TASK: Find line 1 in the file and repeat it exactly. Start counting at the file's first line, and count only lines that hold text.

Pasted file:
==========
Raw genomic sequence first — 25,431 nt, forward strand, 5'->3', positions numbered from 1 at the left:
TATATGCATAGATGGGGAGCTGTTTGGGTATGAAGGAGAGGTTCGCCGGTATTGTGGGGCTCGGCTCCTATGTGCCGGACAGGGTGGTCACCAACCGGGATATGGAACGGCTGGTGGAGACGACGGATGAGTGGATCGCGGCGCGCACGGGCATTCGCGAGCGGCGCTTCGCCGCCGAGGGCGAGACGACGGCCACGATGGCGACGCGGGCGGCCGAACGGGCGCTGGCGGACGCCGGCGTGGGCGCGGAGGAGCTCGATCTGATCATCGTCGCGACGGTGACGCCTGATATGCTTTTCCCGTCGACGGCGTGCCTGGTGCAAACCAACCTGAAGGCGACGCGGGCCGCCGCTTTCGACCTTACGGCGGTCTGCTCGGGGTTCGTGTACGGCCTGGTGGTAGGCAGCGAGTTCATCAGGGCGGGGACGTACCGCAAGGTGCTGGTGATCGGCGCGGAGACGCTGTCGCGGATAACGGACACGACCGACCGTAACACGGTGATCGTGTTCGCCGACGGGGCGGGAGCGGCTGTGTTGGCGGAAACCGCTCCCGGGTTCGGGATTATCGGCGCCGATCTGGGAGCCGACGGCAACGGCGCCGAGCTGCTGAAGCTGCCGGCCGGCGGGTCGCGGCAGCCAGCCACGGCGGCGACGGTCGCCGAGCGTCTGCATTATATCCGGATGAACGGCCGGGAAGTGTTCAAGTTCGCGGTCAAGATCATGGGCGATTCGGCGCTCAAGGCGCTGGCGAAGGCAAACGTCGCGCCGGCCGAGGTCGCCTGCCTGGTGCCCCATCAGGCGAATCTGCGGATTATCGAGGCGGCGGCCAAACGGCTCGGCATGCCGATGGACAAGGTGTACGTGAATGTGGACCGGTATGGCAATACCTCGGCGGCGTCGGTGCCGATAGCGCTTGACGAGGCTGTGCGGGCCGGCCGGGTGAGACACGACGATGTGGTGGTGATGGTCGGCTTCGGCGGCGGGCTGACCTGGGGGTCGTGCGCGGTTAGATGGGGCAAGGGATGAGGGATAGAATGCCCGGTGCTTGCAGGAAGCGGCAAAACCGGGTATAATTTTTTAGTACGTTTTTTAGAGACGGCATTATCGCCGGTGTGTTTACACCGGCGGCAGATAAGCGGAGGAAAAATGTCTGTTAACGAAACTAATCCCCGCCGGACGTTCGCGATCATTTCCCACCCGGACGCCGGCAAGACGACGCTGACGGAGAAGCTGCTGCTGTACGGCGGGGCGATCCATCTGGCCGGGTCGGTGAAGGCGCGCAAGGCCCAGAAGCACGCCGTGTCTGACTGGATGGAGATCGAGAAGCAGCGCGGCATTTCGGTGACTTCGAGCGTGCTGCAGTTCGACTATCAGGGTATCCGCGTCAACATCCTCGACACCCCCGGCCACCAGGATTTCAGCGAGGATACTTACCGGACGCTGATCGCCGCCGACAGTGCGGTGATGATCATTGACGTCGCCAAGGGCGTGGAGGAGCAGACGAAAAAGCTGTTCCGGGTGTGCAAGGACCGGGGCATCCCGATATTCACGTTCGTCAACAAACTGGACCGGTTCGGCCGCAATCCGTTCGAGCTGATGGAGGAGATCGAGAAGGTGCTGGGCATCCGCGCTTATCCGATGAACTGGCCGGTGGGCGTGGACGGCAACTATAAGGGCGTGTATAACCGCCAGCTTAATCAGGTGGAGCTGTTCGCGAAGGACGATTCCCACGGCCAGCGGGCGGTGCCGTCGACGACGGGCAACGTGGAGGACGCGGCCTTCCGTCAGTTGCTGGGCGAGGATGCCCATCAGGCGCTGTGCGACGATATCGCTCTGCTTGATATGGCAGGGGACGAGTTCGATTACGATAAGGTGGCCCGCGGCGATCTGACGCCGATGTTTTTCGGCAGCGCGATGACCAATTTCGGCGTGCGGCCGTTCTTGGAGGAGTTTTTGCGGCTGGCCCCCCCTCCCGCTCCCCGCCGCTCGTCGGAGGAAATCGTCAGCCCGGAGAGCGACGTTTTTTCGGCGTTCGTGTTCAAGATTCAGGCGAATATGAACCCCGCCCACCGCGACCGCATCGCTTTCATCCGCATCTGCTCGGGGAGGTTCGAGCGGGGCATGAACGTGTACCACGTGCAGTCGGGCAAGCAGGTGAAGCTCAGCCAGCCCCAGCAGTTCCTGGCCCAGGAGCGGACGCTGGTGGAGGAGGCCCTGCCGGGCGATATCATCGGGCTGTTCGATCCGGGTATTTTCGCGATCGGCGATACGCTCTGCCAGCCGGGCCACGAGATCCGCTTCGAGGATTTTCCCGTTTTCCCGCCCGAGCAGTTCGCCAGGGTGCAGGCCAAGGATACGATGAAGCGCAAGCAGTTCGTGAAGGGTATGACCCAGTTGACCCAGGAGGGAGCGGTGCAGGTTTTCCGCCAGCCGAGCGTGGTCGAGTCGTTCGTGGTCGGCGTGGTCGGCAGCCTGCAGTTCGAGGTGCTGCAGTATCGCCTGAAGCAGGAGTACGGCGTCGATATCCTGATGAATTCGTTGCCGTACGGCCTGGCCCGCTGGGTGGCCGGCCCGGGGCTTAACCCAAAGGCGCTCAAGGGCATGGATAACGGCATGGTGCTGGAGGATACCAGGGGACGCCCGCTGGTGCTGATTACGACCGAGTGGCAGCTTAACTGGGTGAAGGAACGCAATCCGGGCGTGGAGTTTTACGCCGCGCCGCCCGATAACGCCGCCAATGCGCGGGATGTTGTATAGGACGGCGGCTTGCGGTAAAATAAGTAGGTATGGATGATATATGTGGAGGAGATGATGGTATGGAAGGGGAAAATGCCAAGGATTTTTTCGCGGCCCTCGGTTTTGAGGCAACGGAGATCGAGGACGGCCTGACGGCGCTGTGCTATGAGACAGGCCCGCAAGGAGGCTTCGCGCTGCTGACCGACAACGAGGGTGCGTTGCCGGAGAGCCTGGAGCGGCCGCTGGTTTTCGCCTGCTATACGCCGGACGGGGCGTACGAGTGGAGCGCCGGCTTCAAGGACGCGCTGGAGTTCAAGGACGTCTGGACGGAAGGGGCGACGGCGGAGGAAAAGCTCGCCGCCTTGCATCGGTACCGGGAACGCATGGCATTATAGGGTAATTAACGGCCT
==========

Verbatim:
Raw genomic sequence first — 25,431 nt, forward strand, 5'->3', positions numbered from 1 at the left: